Welcome to my blog tour stop for The Oceans Between Us by Gill Thompson. Historical fiction is my jam, especially when it involves such an emotional and shocking theme as the one in this book.
Thanks to Random Things Tours for letting me participate and for giving me a book for review consideration. As always, no matter what the source of the book, you get my honest, unbiased opinion.The Oceans Between Us by Gill Thompson
Published by Headline Genres: Historical Fiction
Source: Blog Tour
Buy on Amazon
Inspired by heartrending real events, a mother fights to find her son and a child battles for survival in this riveting debut novel.
For readers of Before We Were Yours by Lisa Wingate, Lilac Girls by Martha Hall Kelly, The Letter by Kathryn Hughes, and Remember Me by Lesley Pearse.
A woman is found wandering injured in London after an air raid.She remembers nothing of who she is. Only that she has lost something very precious.
As the little boy waits in the orphanage, he hopes his mother will return.But then he finds himself on board a ship bound for Australia, the promise of a golden life ahead, and wonders: how will she find him in a land across the oceans?
In Perth, a lonely wife takes in the orphaned child. But then she discovers the secret of his past. Should she keep quiet? Or tell the truth and risk losing the boy who has become her life?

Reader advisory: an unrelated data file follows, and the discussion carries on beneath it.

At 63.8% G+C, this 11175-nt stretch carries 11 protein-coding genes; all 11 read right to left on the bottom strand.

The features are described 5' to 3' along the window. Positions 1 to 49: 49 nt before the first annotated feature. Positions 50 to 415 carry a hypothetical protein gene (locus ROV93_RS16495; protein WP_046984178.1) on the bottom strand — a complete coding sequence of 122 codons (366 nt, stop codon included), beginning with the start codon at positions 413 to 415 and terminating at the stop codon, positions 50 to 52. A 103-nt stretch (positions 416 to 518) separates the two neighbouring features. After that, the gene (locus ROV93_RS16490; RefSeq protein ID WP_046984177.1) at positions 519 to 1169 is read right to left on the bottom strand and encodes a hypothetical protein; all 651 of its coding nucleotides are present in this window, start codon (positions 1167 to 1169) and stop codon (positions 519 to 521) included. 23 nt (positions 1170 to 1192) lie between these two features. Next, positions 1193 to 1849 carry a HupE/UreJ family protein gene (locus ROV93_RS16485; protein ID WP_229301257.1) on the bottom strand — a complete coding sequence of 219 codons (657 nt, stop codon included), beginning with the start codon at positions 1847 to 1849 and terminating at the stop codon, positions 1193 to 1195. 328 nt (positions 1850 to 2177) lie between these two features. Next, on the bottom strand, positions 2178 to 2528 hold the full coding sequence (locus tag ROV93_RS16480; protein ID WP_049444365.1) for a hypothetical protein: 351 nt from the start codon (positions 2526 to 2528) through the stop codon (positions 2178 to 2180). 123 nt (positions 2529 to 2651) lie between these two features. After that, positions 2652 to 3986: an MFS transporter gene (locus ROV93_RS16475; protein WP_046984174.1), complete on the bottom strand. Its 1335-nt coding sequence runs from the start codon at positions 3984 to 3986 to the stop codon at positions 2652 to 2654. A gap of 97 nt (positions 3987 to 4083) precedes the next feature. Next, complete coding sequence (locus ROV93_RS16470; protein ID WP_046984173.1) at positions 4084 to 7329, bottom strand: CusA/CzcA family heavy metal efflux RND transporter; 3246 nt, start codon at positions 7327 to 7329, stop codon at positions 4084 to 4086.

First Line of The Oceans Between Us by Gill Thompson
“Even after all these years he still dreads plane journeys.”
My thoughts on The Oceans Between Us by Gill Thompson
I flew through this emotional book with a lump in my heart and watery eyes.
It featured Jack who was transported from the UK to Australia after WW2. I wasn’t aware that this was a practice. It seems madness as many families are temporarily displaced after a war. In Jack’s case, he was incorrectly categorised as an orphan, as were so many others. And madness is understating this revolting child migration scheme, as this book hammers home very firmly.
We get to see the story from Jack’s point of view, and also his mother Molly who never stopped searching for him. And through the eyes of the family that adopted him in Australia. This 360 degree view really emphasised that there were many losers in this program, and it led to lots of unnecessary heartache.
On top of that, it also tacked the horrific theme of Aboriginal children who were separated from their parents by government policy. And sent to work as domestic servants for white middle class families. Horror on top of horror.
I took many of these lovely characters to my heart, and I felt their sorrow from losing family bonds. I was distressed by the harsh life ahead of them. And I cringed and raged at just what some had to endure. But I also felt their bravery in finding justice for all children who suffered from these two awful policies.#TheOceansBetweenUs by @wordkindling is a provoking, authentic-feeling, heartbreak of a read. Highly recommended but be ready to get really angry and really sad! @annecater @headlinepg Click To Tweet
Overall it’s provoking, authentic-feeling, heartbreak of a read. Highly recommended but be ready to get really angry and really sad!!
|Did I feel it?|
Who should read The Oceans Between Us by Gill Thompson
I’d strongly recommend this to you if you like emotional plot lines that suck you and spit you out with your heart in shatters. Fans of Lucinda Riley, Hazel Gaynor and Nikola Scott might also enjoy. Or if you enjoy the TV series Call The Midwife, I’d also recommend this to you, as it has a similar time setting and both make me feel all the emotions.